Gene Fullmer, a tough, durable boxer who twice won the world middleweight championship in the 1950s and whose Hall of Fame career included four title fights with Sugar Ray Robinson, died April 27 at a care facility in Taylorsville, Utah. He was 83.

He had Alzheimer’s disease, a nephew, Larry Fullmer, told the Associated Press.

Fullmer was the eldest of three brothers from rural Utah who became professional boxers. In his first fight with Robinson, in January 1957, he won the middleweight title at New York’s Madison Square Garden by a unanimous decision.

In a rematch four months later in Chicago, Robinson reclaimed his crown with a fifth-round knockout, which became known to boxing historians as “the perfect punch.” It was the only time in four matches — all of them title bouts — Fullmer would lose to Robinson, a six-time world champion who is considered by many the greatest boxer in history.

Fullmer, who stood a stocky 5 feet 8 and weighed between 155 and 160 pounds, had a plodding, brawling style that was brutally effective. He relentlessly stalked his foe, absorbing blows while launching an assortment of punches from unorthodox angles. He was rugged, hard to knock down and had exceptional stamina.

“My philosophy was to move forward and swing,” he told Sports Illustrated in 1997.

In 1959, Robinson’s middleweight crown was vacated because he hadn’t defended it within the past year. Fullmer then won the title for a second time, defeating ex-champion Carmen Basilio with a 14th-round technical knockout.

During the three years he was champion, Fullmer defended his title seven times, and the Boxing Writers Association of America named him Fighter of the Year in 1961. He had two more bouts with Robinson, fighting him to a draw in 1960 and winning a 15-round decision in 1961.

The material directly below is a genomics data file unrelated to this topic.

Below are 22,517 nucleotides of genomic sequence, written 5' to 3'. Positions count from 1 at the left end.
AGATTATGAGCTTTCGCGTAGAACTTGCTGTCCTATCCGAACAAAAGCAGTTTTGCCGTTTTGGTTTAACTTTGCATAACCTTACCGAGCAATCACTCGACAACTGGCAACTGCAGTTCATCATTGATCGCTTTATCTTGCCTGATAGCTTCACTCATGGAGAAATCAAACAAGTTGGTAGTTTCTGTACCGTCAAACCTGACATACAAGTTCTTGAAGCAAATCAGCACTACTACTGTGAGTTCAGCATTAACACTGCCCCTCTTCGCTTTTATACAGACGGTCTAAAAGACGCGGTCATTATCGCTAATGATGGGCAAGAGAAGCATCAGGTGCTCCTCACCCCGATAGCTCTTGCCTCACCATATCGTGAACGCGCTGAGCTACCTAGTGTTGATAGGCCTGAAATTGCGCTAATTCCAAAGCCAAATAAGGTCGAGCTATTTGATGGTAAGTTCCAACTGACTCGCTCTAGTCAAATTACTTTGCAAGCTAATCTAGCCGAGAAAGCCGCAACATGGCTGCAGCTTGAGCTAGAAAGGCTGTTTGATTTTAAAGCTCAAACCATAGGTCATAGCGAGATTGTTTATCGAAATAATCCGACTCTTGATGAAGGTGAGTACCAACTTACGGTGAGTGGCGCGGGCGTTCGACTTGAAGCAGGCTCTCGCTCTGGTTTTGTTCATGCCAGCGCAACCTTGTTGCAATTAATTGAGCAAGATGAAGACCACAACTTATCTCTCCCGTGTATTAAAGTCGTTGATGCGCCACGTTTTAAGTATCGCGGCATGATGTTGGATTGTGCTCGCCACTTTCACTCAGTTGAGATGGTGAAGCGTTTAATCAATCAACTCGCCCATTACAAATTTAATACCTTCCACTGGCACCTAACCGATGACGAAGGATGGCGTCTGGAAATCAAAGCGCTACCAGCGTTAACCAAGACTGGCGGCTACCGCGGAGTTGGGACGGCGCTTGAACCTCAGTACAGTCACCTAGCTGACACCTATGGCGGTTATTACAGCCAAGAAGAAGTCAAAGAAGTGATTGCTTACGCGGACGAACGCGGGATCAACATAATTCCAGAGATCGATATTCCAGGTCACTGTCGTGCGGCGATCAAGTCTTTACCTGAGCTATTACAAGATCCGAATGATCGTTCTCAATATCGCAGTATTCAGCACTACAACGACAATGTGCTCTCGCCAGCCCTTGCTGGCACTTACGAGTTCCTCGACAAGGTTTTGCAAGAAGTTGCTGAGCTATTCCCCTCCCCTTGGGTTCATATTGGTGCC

Fullmer lost his title to Nigerian boxer Dick Tiger in 1962. After facing Tiger two more times in 1963, resulting in a draw and a loss, Fullmer retired from the ring. He had a 55-6-3 record, including 24 knockouts. He appeared in 13 middleweight championship fights.

Lawrence Gene Fullmer was born July 21, 1931, in Bingham Canyon, Utah. He went by his middle name, in honor of Gene Tunney, a heavyweight champion of the 1920s.

His father, a rancher who had been an amateur boxer, built an outdoor ring at the family home in West Jordan, Utah.

Gene Fullmer had his first amateur fight when he was 8 and became a professional boxer in 1951. A younger brother, Don, was a top middleweight contender in the 1960s. A middle brother, Jay, was an outstanding professional lightweight and welterweight boxer.

Throughout his boxing career, Gene Fullmer held other jobs, including as a mink rancher and welder at a copper mine. He served in the Army during the Korean War.

Fullmer was inducted into the International Boxing Hall of Fame in 1991. A 1999 poll conducted by the Salt Lake Tribune named him the greatest athlete born in Utah.

He was a Mormon elder and was president of the Rocky Mountain Golden Gloves amateur boxing organization. In his later years, he and his brothers operated a boxing gym in West Jordan.

Don Fullmer died in 2012; Jay Fullmer died April 22.

Fullmer’s first wife, Dolores Holt Fullmer, died in 1983 after 37 years of marriage. Survivors include his wife of 30 years, Karen Davey Fullmer of West Jordan; four children from his first marriage; two stepchildren; 10 grandchildren; and 13 great-grandchildren.

Although Fullmer defeated Robinson twice and fought him to a draw another time, his most memorable fight may have been the one he lost in 1957.

In the fifth round of their second bout, Fullmer was leading on the judges’ scorecards when Robinson hit him flush on the chin with a left hook. Fullmer reeled backward, fell to the canvas and was counted out by the referee.

“In all the history of boxing,” Martin Kane wrote in Sports Illustrated, “the perfect punch never has been so well-delivered with so much at stake.”

In 1997, Ring magazine called Robinson’s left hook the greatest knockout punch in boxing history.

When Fullmer recovered his senses after the knockout blow, he saw Robinson dancing in the opposite corner.

“How come Sugar Ray’s doing exercises between rounds?” he asked his manager, Marv Jenson.

“It’s not between rounds,” Jenson replied. “The ref counted to 10.”